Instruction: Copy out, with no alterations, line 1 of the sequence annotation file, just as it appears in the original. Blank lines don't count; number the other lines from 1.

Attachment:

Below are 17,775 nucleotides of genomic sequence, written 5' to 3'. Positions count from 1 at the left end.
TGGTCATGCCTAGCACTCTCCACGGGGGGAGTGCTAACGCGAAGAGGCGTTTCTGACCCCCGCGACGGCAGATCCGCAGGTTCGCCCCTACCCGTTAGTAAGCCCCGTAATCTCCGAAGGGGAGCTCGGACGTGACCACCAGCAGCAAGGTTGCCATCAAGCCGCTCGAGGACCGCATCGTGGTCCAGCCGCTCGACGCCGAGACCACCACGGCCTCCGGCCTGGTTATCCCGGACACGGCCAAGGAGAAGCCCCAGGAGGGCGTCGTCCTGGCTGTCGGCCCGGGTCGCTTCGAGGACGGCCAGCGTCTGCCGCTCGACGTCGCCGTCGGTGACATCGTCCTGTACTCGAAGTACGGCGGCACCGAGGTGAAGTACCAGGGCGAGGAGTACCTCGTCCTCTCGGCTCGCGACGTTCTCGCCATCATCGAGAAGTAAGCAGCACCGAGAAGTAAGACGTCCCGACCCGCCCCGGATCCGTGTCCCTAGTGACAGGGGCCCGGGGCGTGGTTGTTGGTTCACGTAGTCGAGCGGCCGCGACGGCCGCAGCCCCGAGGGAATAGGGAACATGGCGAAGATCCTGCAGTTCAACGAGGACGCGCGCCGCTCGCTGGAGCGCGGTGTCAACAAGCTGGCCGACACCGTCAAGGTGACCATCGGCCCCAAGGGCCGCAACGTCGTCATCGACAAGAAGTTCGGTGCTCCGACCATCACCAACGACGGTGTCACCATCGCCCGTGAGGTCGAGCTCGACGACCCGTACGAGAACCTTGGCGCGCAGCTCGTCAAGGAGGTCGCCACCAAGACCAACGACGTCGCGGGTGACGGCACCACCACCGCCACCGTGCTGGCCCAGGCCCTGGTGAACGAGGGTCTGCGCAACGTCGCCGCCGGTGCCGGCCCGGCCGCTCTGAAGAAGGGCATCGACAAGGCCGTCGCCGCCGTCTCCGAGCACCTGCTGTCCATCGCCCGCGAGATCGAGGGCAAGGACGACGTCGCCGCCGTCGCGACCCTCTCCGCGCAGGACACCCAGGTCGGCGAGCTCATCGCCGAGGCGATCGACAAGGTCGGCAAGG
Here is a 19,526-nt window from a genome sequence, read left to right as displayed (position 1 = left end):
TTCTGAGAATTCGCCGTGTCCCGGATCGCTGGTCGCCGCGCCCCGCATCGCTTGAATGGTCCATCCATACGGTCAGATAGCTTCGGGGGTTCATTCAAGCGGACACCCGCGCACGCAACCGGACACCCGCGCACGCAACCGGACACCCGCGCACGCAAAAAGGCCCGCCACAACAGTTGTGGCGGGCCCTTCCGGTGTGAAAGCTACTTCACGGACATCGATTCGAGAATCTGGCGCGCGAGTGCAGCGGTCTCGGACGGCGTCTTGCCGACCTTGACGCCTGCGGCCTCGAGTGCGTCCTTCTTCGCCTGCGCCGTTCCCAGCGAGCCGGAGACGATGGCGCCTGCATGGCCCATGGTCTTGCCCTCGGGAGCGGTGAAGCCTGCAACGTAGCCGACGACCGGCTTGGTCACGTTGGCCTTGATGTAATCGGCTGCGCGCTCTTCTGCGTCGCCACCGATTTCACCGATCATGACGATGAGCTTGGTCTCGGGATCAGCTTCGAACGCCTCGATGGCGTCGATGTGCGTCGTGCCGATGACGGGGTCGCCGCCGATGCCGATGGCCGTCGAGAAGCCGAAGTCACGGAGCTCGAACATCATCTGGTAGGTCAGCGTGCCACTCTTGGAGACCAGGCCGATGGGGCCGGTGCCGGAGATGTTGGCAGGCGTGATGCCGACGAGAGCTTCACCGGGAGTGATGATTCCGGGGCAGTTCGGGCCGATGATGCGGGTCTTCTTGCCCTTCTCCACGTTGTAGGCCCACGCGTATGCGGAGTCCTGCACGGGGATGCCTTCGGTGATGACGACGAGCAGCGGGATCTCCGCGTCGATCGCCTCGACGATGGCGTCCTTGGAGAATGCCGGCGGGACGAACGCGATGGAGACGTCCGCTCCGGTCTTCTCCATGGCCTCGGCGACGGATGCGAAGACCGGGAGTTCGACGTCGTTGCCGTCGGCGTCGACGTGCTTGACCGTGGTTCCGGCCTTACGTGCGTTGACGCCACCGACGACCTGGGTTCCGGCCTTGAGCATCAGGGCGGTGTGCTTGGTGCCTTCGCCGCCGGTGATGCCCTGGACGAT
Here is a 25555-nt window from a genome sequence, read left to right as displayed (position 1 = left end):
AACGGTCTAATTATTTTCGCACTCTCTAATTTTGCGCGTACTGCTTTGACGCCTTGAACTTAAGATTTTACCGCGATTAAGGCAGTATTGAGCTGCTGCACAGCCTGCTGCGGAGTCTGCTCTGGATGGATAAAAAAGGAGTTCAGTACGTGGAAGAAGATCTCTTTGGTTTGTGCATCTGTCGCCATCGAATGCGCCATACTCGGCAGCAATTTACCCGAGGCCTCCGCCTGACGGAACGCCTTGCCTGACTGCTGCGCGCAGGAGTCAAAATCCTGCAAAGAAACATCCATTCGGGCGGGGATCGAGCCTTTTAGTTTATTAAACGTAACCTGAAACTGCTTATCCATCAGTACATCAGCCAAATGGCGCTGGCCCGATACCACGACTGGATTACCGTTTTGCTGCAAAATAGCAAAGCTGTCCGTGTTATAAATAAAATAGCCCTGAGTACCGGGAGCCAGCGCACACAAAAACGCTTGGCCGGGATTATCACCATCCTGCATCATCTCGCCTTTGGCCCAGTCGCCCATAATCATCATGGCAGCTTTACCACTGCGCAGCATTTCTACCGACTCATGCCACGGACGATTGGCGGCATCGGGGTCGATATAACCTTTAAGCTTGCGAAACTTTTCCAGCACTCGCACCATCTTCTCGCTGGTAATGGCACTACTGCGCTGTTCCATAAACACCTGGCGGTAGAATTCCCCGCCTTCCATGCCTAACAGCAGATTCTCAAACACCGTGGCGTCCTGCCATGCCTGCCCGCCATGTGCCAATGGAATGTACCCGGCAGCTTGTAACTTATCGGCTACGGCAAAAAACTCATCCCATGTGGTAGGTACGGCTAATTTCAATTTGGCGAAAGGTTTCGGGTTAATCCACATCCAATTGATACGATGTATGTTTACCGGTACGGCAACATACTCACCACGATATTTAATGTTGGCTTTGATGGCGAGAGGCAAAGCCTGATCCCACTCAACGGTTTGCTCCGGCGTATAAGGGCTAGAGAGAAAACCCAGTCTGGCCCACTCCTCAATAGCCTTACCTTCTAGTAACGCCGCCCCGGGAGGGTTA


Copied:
Below are 17,775 nucleotides of genomic sequence, written 5' to 3'. Positions count from 1 at the left end.